HSBC faced shareholder anger over executive pay at its annual general meeting yesterday and got into a row with Knight Vinke, an activist investor, over the funding and valuation of its US sub-prime business.
HSBC's chairman, Step-hen Green, faced a series of hostile questions about the bank's pay plan at a marathon meeting in London. The plan could pay out a maximum of £120m over three years to executive directors.
Brian Dodd, a small shareholder, repeatedly attacked the plan and accused the bank of changing the terms from the scheme that had been approved by shareholders in 2005. He also said "no competent person" could calculate shareholder returns in the way HSBC did. Facing jeers from restless shareholders in the hall, Mr Dodd declared he had a PhD in pure mathematics.
Mr Green said the plan had not been changed and that the description of it had changed to make it clearer to investors. He defended it, saying that, for HSBC to keep its top 200 managers, especially when other banks were looking for new leaders, the company had to pay the market rate.
Other shareholders at the three-hour meeting attacked the company for paying bonuses to Mr Green and other directors even though HSBC had lost billions of dollars from bad debts and writedowns caused by the US sub-prime meltdown. To applause, one shareholder said the board should follow the chief executive of British Airways, Willie Walsh, by waiving its bonuses.
Reverend David Haslam called on Mr Green and his colleagues to give their bonuses away and said increased inequality was scarring society. Mr Green, who is a lay preacher, said that wealthy people should accept personal responsibility but that whether they did so was a private matter.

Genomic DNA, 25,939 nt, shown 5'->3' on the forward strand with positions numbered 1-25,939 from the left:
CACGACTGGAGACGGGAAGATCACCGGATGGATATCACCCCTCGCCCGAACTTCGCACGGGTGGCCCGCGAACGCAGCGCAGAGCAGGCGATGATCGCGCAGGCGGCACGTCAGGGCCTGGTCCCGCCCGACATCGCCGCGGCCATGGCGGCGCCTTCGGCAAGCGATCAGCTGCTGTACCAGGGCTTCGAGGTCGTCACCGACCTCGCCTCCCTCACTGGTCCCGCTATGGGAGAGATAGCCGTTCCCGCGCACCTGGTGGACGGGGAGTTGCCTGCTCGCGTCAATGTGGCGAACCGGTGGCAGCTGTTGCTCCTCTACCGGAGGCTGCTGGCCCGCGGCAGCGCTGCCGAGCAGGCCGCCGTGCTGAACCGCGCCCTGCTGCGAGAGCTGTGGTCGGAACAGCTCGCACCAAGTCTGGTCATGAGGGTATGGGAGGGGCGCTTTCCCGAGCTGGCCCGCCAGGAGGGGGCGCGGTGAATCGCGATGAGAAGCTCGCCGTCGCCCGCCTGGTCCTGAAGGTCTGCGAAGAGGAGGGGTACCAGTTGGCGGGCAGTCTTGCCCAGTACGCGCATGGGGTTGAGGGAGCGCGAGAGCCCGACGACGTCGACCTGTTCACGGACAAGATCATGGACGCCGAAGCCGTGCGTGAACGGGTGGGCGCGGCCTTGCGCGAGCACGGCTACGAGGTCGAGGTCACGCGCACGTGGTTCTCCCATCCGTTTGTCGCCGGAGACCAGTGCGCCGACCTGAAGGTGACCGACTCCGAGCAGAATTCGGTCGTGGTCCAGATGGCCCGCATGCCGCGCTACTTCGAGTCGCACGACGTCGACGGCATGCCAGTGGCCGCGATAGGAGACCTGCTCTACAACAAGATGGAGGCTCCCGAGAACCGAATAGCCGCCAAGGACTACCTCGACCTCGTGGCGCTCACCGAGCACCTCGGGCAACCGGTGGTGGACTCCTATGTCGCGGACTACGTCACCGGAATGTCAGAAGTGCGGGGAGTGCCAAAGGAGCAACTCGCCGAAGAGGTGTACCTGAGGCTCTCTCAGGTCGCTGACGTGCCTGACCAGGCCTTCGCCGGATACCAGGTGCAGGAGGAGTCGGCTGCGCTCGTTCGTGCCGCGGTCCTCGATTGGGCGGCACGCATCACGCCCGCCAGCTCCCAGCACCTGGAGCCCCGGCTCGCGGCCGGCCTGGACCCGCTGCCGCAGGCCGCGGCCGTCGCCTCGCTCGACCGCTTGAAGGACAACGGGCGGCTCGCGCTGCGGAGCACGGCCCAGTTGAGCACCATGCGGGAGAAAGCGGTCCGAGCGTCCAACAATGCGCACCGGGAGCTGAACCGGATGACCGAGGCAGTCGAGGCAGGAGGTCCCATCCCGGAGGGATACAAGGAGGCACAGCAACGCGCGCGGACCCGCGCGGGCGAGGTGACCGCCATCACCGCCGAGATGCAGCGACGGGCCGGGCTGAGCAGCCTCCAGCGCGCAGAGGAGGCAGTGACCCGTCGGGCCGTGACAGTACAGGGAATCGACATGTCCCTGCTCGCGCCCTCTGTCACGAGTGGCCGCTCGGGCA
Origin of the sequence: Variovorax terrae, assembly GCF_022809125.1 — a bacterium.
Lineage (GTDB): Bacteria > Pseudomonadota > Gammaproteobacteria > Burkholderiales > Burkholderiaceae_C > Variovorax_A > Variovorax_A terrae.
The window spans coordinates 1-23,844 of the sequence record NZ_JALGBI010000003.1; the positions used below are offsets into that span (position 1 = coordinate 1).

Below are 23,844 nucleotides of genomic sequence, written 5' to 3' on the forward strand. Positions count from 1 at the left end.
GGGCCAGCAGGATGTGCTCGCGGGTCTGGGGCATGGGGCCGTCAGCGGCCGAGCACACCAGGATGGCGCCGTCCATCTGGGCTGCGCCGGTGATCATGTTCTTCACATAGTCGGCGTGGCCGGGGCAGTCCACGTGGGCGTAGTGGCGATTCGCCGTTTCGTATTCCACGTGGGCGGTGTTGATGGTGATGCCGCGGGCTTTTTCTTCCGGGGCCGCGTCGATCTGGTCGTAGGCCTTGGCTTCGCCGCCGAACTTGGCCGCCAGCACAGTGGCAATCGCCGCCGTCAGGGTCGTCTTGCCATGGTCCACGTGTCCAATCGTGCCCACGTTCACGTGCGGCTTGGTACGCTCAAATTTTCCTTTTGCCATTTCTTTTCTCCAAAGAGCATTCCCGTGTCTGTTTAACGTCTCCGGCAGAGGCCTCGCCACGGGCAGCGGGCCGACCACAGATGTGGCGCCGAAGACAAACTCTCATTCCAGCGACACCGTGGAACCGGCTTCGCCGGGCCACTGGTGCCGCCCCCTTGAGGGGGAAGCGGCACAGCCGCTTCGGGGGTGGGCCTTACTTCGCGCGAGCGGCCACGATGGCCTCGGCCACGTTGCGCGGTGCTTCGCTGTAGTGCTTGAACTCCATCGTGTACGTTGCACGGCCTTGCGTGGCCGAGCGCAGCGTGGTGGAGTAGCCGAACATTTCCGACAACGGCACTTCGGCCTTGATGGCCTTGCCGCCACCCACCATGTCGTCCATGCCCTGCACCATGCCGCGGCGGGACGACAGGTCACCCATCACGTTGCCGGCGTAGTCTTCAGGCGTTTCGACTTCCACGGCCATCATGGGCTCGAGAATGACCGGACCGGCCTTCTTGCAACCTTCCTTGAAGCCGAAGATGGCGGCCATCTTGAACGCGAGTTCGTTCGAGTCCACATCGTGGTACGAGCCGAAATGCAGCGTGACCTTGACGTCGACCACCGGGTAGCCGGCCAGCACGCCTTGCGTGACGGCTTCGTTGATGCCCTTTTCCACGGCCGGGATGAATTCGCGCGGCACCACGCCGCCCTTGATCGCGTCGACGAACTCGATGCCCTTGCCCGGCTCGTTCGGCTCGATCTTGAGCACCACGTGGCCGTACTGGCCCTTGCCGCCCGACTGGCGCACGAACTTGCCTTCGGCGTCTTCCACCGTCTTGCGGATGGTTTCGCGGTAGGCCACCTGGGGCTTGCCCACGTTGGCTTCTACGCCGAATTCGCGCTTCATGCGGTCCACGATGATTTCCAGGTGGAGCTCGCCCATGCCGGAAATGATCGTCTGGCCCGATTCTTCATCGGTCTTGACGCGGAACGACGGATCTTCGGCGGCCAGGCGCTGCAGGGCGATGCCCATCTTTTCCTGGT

About 18 per cent of shareholders withheld support from the bank's remuneration report by voting against or abstaining.
Michael Geoghegan, HSBC's chief executive, said after the meeting that he was pleased with the result, which was "a vast majority vote".
Mr Green and his colleagues had a tetchy exchange with Eric Knight, the head of Knight Vinke, which has been agitating for changes to HSBC's strategy and governance since buying a small stake in the bank last year.
Mr Knight said that he appreciated the cordial reception the bank had given him, but Mr Green and Douglas Flint, the finance director, were dismissive in their responses to his questions.
Mr Knight said HFC, the US sub-prime business HSBC bought in 2003, had consumed $62bn (£31.3bn) of capital and was valued by Goldman Sachs at minus $46bn. Mr Green replied that Mr Knight had "got the wrong end of the stick" by confusing capital and funding and that HFC was refinancing itself normally in the market. Mr Flint said Knight Vinke's use of the Goldman Sachs research was "an extraordinary misinterpretation". Goldman said that Mr Knight appeared to have misinterpreted its analyst's note.Reuse content